SQL memory and in addition there will be a new type of file group for stream based storage to persist copy of data to ensure data can be recovered in case of crash. Now consider a scenario we want to move some disk based tables to memory then we have to first drop them and recreate them with special syntax and the situation will look like mentioned below, as you can see there is a separate fie group called memory optimized file group and all DML operations are logged in conventional log file and as you can also see indexes and data exists in memory itself, note that there will no copy of indexes on disk.
Natively Complied Stored Procedure
In-Memory OLTP introduces the concept of native compilation. SQL Server can natively compile stored procedures that access memory-optimized tables. Native compilation allows faster data access and more efficient query execution, than interpreted (traditional) Transact-SQL
Native compilation refers to the process of converting programming constructs to native code, consisting of processor instructions that are executed directly by the CPU, without the need for further compilation or interpretation.
In-Memory OLTP compiles Transact-SQL constructs to native code for fast runtime data access and query execution. Native compilation of tables and stored procedures produce DLLs that are loaded into the SQL Server process.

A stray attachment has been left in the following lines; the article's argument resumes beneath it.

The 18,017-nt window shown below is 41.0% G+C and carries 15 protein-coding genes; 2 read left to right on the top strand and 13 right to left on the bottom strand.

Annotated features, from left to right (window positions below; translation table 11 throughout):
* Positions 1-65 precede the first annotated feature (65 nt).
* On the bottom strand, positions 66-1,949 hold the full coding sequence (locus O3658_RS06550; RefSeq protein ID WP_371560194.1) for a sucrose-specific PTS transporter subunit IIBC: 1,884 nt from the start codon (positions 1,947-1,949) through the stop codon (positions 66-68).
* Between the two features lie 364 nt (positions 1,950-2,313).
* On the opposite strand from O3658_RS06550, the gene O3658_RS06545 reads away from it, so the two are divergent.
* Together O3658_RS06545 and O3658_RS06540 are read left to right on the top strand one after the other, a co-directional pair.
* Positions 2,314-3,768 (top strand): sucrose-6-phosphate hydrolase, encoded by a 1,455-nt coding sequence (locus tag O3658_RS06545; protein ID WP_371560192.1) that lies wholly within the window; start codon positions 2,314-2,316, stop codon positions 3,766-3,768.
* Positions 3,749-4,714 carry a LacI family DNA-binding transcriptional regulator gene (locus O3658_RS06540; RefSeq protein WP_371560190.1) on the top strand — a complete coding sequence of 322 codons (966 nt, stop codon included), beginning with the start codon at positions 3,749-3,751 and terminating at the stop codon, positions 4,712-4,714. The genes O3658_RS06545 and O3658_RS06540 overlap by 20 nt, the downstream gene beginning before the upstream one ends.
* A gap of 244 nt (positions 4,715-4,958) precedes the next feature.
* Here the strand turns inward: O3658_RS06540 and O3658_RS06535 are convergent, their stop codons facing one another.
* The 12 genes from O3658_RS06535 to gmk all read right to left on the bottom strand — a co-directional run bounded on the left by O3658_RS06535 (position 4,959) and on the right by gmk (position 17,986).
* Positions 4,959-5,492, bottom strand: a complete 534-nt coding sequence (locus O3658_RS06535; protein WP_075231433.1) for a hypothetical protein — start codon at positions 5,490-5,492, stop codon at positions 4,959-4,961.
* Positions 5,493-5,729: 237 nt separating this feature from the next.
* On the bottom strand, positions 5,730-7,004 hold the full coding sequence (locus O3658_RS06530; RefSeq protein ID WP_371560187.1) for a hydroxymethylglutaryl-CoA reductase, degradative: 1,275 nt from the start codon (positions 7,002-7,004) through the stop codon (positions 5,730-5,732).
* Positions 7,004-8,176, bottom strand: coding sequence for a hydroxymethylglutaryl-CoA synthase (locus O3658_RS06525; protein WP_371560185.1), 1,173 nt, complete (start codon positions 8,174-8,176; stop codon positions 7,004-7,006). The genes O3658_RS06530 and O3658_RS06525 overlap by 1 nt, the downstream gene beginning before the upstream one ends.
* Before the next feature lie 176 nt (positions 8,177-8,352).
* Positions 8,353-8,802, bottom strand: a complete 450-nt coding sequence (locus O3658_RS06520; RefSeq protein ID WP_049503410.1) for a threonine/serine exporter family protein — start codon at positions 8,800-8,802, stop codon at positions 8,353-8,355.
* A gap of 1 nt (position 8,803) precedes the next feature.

In-Memory OLTP compiles both memory-optimized tables and natively compiled stored procedures to native DLLs when they are created. In addition, the DLLs are recompiled after a database or server restart. The information necessary to recreate the DLLs is stored in the database metadata.
Natively compiled stored procedure is a way to perform the same operation with fewer instruction because you can see that the CPU clock rate is stalled at a point. Hence it’s a way to perform the same operation with lesser instruction like there is a task which require 1000 instruction to complete with conventional architecture, but the same task can be done with 300 instruction with natively compiled stored procedure.
Hence you will get much performance gains in many aspects like the storage engine here itself is lock and latch free, hence there will be no locking and latching and in case your application is having performance bottle neck because of latch contention then you can use this feature of In-Memory OLTP to remove latch contention and you will see great result once you move some suffering tables in memory. Natively compiled stored procedure will give to 10-30x benefit by improving execution time, and also memory optimized table require lesser logging than disk spaced table as no index operations are logged, but still the latency could be there for the log, because the commit of transaction will not complete till the log is hardened to disk so if there is good storage then this will not be an issue.